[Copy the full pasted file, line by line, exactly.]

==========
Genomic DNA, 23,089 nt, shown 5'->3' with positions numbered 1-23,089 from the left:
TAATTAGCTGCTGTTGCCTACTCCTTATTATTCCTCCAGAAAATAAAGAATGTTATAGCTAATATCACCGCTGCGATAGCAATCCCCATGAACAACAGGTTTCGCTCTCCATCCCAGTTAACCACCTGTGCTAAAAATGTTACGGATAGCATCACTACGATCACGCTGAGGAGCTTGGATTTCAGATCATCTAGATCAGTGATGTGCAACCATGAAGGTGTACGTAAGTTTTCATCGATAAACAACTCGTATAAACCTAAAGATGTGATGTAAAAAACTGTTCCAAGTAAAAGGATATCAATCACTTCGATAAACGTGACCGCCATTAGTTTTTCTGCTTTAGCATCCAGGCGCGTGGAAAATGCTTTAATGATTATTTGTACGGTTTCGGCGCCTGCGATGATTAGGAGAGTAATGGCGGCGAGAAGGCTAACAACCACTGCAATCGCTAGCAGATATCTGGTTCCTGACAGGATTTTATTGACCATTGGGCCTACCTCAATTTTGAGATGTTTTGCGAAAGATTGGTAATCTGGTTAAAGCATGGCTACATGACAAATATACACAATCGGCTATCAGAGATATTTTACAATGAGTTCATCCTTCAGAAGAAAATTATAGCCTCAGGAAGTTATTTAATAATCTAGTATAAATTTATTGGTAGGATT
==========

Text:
Genomic DNA, 23,089 nt, shown 5'->3' with positions numbered 1-23,089 from the left:
TAATTAGCTGCTGTTGCCTACTCCTTATTATTCCTCCAGAAAATAAAGAATGTTATAGCTAATATCACCGCTGCGATAGCAATCCCCATGAACAACAGGTTTCGCTCTCCATCCCAGTTAACCACCTGTGCTAAAAATGTTACGGATAGCATCACTACGATCACGCTGAGGAGCTTGGATTTCAGATCATCTAGATCAGTGATGTGCAACCATGAAGGTGTACGTAAGTTTTCATCGATAAACAACTCGTATAAACCTAAAGATGTGATGTAAAAAACTGTTCCAAGTAAAAGGATATCAATCACTTCGATAAACGTGACCGCCATTAGTTTTTCTGCTTTAGCATCCAGGCGCGTGGAAAATGCTTTAATGATTATTTGTACGGTTTCGGCGCCTGCGATGATTAGGAGAGTAATGGCGGCGAGAAGGCTAACAACCACTGCAATCGCTAGCAGATATCTGGTTCCTGACAGGATTTTATTGACCATTGGGCCTACCTCAATTTTGAGATGTTTTGCGAAAGATTGGTAATCTGGTTAAAGCATGGCTACATGACAAATATACACAATCGGCTATCAGAGATATTTTACAATGAGTTCATCCTTCAGAAGAAAATTATAGCCTCAGGAAGTTATTTAATAATCTAGTATAAATTTATTGGTAGGATT